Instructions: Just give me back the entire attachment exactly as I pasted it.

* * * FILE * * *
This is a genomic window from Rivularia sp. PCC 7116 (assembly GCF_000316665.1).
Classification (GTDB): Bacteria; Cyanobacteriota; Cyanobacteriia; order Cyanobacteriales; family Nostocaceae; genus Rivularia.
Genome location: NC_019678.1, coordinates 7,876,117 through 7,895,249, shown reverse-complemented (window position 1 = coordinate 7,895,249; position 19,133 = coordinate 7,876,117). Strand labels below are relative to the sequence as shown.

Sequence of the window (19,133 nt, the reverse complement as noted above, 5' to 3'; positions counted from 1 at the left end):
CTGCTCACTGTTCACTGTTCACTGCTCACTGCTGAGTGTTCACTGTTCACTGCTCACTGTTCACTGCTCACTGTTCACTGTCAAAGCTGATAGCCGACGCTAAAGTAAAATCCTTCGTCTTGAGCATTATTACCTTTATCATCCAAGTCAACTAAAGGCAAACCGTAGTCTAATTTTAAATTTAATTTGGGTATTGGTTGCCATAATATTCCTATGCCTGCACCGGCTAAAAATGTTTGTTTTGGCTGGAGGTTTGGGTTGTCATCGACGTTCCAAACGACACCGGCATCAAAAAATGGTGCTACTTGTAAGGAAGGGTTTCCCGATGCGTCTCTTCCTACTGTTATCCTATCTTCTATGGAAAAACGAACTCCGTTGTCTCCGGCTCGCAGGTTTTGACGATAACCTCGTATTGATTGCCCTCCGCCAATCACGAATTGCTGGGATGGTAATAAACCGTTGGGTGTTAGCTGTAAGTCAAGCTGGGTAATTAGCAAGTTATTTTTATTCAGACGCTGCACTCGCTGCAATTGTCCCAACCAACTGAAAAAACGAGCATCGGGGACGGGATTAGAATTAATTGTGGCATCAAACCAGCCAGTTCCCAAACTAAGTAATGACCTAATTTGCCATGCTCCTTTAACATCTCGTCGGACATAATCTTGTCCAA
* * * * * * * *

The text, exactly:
This is a genomic window from Rivularia sp. PCC 7116 (assembly GCF_000316665.1).
Classification (GTDB): Bacteria; Cyanobacteriota; Cyanobacteriia; order Cyanobacteriales; family Nostocaceae; genus Rivularia.
Genome location: NC_019678.1, coordinates 7,876,117 through 7,895,249, shown reverse-complemented (window position 1 = coordinate 7,895,249; position 19,133 = coordinate 7,876,117). Strand labels below are relative to the sequence as shown.

Sequence of the window (19,133 nt, the reverse complement as noted above, 5' to 3'; positions counted from 1 at the left end):
CTGCTCACTGTTCACTGTTCACTGCTCACTGCTGAGTGTTCACTGTTCACTGCTCACTGTTCACTGCTCACTGTTCACTGTCAAAGCTGATAGCCGACGCTAAAGTAAAATCCTTCGTCTTGAGCATTATTACCTTTATCATCCAAGTCAACTAAAGGCAAACCGTAGTCTAATTTTAAATTTAATTTGGGTATTGGTTGCCATAATATTCCTATGCCTGCACCGGCTAAAAATGTTTGTTTTGGCTGGAGGTTTGGGTTGTCATCGACGTTCCAAACGACACCGGCATCAAAAAATGGTGCTACTTGTAAGGAAGGGTTTCCCGATGCGTCTCTTCCTACTGTTATCCTATCTTCTATGGAAAAACGAACTCCGTTGTCTCCGGCTCGCAGGTTTTGACGATAACCTCGTATTGATTGCCCTCCGCCAATCACGAATTGCTGGGATGGTAATAAACCGTTGGGTGTTAGCTGTAAGTCAAGCTGGGTAATTAGCAAGTTATTTTTATTCAGACGCTGCACTCGCTGCAATTGTCCCAACCAACTGAAAAAACGAGCATCGGGGACGGGATTAGAATTAATTGTGGCATCAAACCAGCCAGTTCCCAAACTAAGTAATGACCTAATTTGCCATGCTCCTTTAACATCTCGTCGGACATAATCTTGTCCAA